Today Bud was conspicuously absent and the boys decided we should gas our pesky resident rockchucks (a.k.a. yellow-bellied marmots) in their burrows (they tunnel under concrete and cause it to cave, and lately they've taken to using the UV steps as their own public toilet). They (and I say "they" because my heart just wasn't in the activity) didn't read the instructions and inserted the fuse in the first stick without poking an inlet hole for the oxygen necessary for the fuse to burn. Then in a panic they inserted the second smoking stick fuse-up, so when we dropped the burlap sandbags and shoveled dirt on top, we extinguished the fuse.

When we finally got one to stay lit and smoke profusely (trying to stay upwind, choking on the toxic fumes) we watched to see where the smoke would come out (marmots always have a back door), waiting with the shovel to brain any rodent that fled. We never saw an outlet but later Jeff walked several hundred yards downhill and spotted one glaring malevolently from its hole. "The damned thing looked me right in the eye," recounted Jeff. He elbowed Travis, "It's a good thing we don't depend on fur-bearing critters for a living. Some trappers we are."

Summer is sneaking lubriciously by and, as is customary, I am obsessed with moisturizers. Lotions, oils, creams, balms, butters, sunscreens, lanolin, petroleum, hydroxy and glycerine, oatmeal, beeswax, soy and aloe- I'm back in the desert and I'm neurotically vigilant for signs of the atopic skin of my parched Wyoming childhood, so I'm slathering on every unctuous substance I can get my hands on. It's a wonder I can function, all my fingers slick with Avon's greasy miracle Moisture Therapy (the solitary Avon product they didn't discontinue the instant I decided I loved it). Luckily, it's appealingly damp at the water plant, what with all that cool H2O evaporating into the air, and also in my dank basement apartment. I know that sounds unpleasant, but you must see how nice it is to descend into this refreshing, cool dimness in the middle of a blazing day. If the current crop of semi-reasonable housemates stays, I may never move. (Evaporation from a body of water is simply evaporation, but moisture evaporated from a leaf or blade of grass is called transpiration. It transpires. Isn't that great?)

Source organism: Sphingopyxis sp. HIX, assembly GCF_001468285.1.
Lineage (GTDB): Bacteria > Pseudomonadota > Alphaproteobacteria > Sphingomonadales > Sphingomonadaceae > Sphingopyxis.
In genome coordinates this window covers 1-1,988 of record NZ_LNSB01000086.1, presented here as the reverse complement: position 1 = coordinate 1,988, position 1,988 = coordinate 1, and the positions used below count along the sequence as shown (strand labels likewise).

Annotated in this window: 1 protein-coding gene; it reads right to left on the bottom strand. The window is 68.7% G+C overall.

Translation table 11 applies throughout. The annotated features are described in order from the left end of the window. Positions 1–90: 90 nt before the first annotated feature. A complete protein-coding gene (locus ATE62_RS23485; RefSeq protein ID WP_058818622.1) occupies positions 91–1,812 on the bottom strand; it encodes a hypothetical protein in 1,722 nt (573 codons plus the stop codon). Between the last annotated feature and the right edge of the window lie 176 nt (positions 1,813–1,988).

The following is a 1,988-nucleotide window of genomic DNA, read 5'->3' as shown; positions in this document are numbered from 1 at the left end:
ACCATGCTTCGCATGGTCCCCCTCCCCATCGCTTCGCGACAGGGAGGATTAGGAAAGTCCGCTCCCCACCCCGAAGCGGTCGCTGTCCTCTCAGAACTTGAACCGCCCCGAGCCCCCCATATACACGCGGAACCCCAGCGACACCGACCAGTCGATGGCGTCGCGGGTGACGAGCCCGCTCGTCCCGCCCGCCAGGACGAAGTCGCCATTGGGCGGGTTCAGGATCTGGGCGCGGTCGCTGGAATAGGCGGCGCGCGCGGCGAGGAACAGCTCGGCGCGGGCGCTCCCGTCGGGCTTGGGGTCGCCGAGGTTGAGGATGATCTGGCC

And so you see, although it seems that I am AWOL from the blogosphere, I am still the same cheery, benign observer of the world that I have always been, albeit thoroughly, happily distracted and undergoing one profound metamorphosis after another. And just in case you didn't realize it, all I wrote about here tonight was laundry, a car wash, my job (including attempted rodent extermination), home building, historical reenactment, and various forms of hydration. Who says the mundane can't be enthralling? (You're still here.) Blogging has got to be the greatest thing since sliced bread, even if it is infrequent.